Zimbabwe News and Internet Radio

‘Thank you fans for support’

By Allen Khumalo

MORE than 13 000 football enthusiasts paid to watch the Highlanders and Dynamos’ Castle Lager Premier Soccer League clash at Barbourfields Stadium on Sunday.

RAW BOUNDLESS PASSION . . . If there is any picture that really captures the great romance between Highlanders and its fans, then it has to be this one, captured the Gemazo photographer at Rufaro last year, where this ZINARA executive, Augustine Moyo, shirtless and pregnant with emotion, screams after Bosso scored against DeMbare

According to figures posted by Highlanders on their official Twitter account, 13 023 fans paid to watch the country’s biggest football rivals squaring off at the stadium with a capacity of about 35 000.

“13 023 football loving supporters parted way with their hard-earned money to witness the flagship of Zimbabwean football. We can’t thank you enough for this amazing support and the way you conducted yourselves in the terraces. Thank you very much,” the club tweeted.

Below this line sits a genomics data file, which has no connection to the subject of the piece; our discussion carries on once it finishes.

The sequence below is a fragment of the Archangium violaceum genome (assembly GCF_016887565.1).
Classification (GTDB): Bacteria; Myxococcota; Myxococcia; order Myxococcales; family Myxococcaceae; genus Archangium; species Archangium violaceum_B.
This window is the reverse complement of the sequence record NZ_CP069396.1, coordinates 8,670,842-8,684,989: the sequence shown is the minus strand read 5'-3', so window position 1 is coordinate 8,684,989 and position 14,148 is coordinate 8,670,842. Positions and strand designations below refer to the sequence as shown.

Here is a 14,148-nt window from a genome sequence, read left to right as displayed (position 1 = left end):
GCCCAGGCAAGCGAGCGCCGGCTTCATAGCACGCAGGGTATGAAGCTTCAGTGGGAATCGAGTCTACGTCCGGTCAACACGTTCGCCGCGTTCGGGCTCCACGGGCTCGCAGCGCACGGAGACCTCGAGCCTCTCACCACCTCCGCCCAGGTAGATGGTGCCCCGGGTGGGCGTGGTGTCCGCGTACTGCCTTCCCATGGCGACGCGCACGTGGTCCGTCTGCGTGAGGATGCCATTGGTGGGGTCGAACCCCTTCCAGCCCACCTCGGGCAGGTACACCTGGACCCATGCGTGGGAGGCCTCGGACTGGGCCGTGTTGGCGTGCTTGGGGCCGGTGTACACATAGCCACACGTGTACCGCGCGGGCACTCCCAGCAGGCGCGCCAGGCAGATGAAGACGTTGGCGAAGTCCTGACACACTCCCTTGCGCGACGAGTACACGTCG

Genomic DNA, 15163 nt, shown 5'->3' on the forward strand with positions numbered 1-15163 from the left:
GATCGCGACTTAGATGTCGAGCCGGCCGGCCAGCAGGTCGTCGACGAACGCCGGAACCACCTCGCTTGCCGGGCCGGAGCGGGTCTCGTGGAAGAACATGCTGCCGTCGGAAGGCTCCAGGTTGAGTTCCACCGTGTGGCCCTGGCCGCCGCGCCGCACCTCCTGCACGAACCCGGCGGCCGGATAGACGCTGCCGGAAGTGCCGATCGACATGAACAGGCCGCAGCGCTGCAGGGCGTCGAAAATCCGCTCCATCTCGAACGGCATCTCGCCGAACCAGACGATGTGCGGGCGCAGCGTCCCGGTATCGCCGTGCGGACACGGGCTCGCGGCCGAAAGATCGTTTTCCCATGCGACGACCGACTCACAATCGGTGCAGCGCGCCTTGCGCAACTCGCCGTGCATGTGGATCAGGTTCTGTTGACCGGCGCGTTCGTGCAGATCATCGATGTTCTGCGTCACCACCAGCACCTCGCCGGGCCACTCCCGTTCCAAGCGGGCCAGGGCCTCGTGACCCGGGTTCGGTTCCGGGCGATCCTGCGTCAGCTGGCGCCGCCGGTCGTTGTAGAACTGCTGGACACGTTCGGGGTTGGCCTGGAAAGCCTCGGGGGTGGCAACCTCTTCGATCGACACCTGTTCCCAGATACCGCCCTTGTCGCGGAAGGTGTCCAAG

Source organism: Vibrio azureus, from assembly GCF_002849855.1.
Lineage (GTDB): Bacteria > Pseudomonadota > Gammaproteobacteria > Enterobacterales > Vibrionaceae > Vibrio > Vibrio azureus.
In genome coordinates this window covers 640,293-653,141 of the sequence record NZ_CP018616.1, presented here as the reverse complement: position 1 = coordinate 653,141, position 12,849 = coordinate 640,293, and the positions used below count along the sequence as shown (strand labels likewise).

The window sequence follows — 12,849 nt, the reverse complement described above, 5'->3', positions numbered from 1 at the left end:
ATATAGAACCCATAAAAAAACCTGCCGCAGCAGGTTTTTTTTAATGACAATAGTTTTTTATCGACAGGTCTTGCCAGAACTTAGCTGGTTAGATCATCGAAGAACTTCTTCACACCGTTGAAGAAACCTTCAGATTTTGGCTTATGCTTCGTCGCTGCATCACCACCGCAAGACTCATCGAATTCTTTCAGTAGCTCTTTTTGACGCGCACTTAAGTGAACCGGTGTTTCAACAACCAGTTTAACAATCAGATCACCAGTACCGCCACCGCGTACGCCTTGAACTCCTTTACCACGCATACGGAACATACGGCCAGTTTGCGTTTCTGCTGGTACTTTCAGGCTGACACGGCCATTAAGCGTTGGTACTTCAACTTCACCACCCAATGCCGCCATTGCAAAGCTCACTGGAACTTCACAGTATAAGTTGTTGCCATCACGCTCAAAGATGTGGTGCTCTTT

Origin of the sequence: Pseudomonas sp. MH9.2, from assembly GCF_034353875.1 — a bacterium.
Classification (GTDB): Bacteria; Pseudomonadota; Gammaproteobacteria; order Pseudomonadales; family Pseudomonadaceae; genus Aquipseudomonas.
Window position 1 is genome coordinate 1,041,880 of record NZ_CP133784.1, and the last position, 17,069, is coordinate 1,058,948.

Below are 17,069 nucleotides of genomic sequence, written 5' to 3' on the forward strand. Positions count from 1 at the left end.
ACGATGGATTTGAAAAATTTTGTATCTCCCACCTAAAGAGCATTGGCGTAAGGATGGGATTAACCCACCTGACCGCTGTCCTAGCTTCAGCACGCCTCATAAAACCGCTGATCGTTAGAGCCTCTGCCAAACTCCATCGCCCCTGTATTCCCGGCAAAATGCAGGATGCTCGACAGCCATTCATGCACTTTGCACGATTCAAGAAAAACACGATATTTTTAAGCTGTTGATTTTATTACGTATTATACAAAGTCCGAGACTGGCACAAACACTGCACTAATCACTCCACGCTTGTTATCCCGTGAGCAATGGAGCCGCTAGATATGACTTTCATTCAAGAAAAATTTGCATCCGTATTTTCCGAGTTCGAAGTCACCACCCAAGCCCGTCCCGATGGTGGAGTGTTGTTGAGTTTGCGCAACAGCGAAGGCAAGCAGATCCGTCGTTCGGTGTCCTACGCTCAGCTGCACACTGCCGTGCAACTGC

However, this figure comes with so much scrutiny as the match was played in front of a near capacity crowd.

Highlanders’ matches have recently been drawing large crowds and more people should have paid to watch Sunday’s game, as there were hardly any noticeable gaps in the terraces.

Footballers’ Union of Zimbabwe (Fuz) vice-president Herbert Dick believes the figure of paying fans released by Bosso is low compared to what he witnessed at the stadium.

If the figure is to be believed, Dick said low attendance could be due to violence associated with Bosso versus DeMbare games or loopholes at the gates.

“From what I saw, I thought the stadium was packed and to say as little as 13 000 fans paid to watch a match of this magnitude might be a reflection of some shortcomings somewhere,” said Dick.

Sports caster and soccer commentator Muziwethu Hadebe said there is a need for improvement in the ticketing system and the PSL and clubs must adopt a new system of fans buying tickets in retail shops during the week like what happens in South Africa to prevent revenue leakages. The Chronicle.

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